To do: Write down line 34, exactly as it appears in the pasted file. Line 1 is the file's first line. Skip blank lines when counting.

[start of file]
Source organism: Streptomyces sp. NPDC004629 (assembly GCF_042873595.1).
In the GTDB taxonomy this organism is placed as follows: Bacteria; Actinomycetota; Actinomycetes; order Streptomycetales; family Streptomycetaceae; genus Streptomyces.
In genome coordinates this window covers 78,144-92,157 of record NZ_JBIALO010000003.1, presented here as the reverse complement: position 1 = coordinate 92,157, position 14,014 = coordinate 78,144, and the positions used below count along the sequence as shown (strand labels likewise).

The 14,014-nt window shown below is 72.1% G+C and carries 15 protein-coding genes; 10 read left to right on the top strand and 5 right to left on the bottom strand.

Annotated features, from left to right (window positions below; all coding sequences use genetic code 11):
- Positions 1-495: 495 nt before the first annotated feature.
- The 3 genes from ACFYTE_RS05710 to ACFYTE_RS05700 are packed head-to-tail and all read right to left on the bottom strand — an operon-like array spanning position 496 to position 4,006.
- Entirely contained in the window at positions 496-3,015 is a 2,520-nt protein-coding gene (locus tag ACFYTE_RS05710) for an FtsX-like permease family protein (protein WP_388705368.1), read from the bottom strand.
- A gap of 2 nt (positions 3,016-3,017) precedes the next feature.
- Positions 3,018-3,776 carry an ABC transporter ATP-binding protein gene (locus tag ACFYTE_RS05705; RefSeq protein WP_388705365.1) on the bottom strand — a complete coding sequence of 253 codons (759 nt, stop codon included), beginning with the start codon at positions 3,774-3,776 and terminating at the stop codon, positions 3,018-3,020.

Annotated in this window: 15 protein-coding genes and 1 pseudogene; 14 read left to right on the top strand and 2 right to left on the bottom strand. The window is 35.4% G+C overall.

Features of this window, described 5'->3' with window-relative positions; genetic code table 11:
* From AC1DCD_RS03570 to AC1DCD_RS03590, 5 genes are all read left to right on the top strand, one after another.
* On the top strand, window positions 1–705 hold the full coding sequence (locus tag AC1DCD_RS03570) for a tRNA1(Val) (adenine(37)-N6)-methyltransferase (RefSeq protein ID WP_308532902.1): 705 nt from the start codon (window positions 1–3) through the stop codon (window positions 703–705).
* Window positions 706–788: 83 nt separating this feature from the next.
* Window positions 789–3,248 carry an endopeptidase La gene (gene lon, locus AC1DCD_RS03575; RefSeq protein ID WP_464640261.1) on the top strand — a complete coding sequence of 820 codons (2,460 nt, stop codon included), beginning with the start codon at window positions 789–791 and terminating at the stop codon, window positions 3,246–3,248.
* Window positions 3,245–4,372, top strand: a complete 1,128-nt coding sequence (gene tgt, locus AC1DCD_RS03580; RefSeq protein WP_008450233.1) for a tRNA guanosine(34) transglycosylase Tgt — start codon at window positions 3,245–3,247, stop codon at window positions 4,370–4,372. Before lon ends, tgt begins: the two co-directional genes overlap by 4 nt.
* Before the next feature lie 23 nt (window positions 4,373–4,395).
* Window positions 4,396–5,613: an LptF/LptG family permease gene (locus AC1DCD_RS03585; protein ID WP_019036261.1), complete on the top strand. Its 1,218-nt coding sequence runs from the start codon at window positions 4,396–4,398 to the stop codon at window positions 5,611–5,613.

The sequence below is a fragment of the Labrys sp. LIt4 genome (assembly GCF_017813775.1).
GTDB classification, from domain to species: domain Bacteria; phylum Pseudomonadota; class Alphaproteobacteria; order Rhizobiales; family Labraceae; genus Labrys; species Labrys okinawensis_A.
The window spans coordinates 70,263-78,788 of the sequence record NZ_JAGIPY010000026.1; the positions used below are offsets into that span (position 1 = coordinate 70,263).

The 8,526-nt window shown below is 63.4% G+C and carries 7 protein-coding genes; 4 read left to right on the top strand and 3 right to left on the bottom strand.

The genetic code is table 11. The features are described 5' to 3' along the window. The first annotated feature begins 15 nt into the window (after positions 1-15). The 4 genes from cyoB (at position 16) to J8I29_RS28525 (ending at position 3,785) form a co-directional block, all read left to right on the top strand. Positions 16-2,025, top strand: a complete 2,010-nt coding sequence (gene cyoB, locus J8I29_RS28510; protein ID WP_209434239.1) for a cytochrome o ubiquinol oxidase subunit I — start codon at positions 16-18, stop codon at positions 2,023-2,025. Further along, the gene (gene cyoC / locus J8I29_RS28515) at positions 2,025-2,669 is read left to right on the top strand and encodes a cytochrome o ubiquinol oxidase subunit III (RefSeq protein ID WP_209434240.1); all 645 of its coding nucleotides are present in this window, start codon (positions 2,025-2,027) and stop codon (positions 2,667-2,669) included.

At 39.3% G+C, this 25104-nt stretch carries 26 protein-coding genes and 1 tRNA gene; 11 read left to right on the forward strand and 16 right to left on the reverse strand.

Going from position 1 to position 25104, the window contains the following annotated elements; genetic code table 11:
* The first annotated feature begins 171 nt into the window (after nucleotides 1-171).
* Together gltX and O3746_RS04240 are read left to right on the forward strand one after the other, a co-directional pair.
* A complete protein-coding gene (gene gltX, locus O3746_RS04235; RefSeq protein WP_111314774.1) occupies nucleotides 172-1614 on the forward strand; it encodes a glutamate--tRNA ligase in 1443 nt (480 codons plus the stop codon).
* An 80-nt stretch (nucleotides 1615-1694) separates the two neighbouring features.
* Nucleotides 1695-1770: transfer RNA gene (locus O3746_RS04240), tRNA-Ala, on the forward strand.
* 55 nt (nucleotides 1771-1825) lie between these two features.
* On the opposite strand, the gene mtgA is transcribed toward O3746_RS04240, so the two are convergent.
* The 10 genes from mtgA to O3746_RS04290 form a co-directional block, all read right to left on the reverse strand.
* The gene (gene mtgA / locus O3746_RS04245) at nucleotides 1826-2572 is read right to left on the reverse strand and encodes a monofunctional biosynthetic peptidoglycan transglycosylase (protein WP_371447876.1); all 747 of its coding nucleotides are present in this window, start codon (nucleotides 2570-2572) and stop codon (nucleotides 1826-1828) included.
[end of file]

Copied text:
* The 10 genes from mtgA to O3746_RS04290 form a co-directional block, all read right to left on the reverse strand.